The T10 was my first love, now I'm besotted by a more mature honey. Sensational!

I tried this over a briny weekend a while ago and thought I preferred the 10 for it's uncompromising power but now, tucked up ashore, this is my new, more mellow, sweetheart. Ace.


Doo-doo-doo, tum-ti-tum.






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Talisker OB 25yo 58%alc.

The love child of Brian Ferry and Eartha Kit (god forbid!), smouldering, smoke and pepper, plenty of talisker too with a creamy. buzzy finish after a whopping swallow.

Consider a symphonic version of Won't Get Fooled Again - still with Moon at the helm. An intriguing musty and naphtha vapour remains in the mouth.

- no naked lights please.

Ace - wi' a dynamite burp.
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Postby Lawrence » Tue Oct 10, 2006 1:26 am

On Macallan 1951:

Macallan OB WB 1951 49%alc.

The first of a new series of vintages from Macallan, many more available, try car boot sales, casinos, th' Barras...

Very nicely packaged in a "Gosh! I wish I'd thought of that!" oak box with steel 'hoops'.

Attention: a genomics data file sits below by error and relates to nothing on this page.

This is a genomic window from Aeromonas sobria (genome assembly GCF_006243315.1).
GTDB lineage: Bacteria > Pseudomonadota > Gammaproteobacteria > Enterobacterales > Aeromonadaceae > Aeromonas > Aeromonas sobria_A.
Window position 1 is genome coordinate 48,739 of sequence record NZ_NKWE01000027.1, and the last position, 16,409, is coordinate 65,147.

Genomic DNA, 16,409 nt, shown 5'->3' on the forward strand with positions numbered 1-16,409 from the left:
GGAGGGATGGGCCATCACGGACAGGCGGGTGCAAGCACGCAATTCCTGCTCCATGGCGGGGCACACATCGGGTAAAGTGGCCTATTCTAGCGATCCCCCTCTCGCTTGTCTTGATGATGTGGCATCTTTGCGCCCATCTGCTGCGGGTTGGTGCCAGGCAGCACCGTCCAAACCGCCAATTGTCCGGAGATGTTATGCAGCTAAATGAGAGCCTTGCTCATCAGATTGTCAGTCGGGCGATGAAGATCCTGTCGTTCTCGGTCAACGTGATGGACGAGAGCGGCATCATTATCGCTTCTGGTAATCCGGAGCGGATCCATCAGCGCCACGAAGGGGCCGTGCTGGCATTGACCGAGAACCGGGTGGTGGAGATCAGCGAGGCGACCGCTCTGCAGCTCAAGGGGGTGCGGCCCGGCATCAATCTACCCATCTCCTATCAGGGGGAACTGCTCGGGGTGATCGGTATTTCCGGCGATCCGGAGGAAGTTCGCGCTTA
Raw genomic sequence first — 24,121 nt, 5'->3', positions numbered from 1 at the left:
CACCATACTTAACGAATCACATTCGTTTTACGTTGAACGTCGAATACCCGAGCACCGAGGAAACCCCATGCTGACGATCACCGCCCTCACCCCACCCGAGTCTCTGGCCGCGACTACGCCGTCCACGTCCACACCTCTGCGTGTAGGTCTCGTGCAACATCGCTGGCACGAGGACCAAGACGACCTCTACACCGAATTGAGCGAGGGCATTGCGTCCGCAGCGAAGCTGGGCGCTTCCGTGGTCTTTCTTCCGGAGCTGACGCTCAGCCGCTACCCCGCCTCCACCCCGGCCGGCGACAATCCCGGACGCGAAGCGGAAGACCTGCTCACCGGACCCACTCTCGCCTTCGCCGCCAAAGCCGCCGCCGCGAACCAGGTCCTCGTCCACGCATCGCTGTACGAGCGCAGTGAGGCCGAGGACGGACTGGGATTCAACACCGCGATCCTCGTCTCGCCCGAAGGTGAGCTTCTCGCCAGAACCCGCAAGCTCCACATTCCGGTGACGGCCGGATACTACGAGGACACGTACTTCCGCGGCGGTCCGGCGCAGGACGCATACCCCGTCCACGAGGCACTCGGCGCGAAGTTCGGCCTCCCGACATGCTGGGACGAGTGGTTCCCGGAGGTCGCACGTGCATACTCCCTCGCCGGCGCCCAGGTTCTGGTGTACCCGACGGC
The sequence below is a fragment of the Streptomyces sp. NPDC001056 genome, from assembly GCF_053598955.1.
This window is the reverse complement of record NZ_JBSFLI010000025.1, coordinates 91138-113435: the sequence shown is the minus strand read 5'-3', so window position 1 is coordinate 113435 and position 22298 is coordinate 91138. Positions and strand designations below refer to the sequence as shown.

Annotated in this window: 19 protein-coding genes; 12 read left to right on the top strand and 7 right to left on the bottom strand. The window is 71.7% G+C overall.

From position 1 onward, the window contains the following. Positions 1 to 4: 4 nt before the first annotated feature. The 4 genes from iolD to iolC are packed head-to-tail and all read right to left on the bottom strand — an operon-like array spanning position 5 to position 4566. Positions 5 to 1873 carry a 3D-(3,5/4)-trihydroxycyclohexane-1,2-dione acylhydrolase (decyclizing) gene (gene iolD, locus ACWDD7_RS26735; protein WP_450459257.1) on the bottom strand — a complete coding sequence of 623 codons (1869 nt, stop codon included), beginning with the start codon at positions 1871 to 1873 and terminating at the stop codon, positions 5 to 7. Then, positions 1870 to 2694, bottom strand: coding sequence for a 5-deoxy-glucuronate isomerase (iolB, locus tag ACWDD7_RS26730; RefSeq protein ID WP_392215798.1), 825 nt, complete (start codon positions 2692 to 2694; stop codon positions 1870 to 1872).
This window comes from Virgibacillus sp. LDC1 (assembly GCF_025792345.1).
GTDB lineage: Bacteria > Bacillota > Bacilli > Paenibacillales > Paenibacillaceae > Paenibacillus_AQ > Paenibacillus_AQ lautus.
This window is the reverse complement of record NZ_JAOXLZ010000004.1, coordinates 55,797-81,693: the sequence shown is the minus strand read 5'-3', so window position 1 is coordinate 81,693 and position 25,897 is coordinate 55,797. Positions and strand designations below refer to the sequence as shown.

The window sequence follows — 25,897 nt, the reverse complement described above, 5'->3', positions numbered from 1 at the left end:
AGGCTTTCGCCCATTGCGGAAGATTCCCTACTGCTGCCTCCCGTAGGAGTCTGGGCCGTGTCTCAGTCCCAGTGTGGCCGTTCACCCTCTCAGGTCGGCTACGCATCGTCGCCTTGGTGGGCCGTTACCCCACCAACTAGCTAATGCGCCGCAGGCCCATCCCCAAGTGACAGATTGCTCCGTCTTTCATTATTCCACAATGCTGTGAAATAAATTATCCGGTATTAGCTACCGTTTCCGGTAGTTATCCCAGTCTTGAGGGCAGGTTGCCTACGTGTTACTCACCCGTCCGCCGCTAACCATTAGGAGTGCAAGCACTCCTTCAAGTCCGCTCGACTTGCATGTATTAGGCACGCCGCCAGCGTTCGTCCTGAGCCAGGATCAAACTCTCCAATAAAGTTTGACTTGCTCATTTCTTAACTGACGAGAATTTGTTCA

As the beginning of a series this is a bit collectable.
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Postby hpulley » Tue Oct 10, 2006 2:54 am

If you enjoy his writing then you must meet him in person. The best masterclass of the Spirit of Toronto 2005 (and almost the highlight of the whole show) was his for sure, starting out with his house blend in a plain glass, telling us not to smell it just to drink it to get warmed up. At the end he tossed, literally, the Springbank 21yo clay flagon out into the audience to the lucky catcher -- could have knocked someone out cold! He is quite the character.

Harry
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Postby Lawrence » Tue Oct 10, 2006 5:45 am

Just after the SoT last year he came to Vancouver for a tasting and faked a bottle of his blend with water and coke. He then proceeded to drink nearly the whole bottle while pretending it was whisky, that got a laugh!
It was a great tasting.
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Postby Wave » Tue Oct 10, 2006 2:19 pm

I met him while passing through Inverary on my way to Talbert (before going to Feis Ila '04) a couple of years ago. I had an hour between buses so I stopped in LFW to check out the stock, have a couple of drams of his own blend and listen to some fine Jazz that he had playing in the shop. Joynson himself is a nice guy and LFW is a great place to visit if your ever in Inverary!


Cheers!
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Postby hpulley » Tue Oct 10, 2006 10:24 pm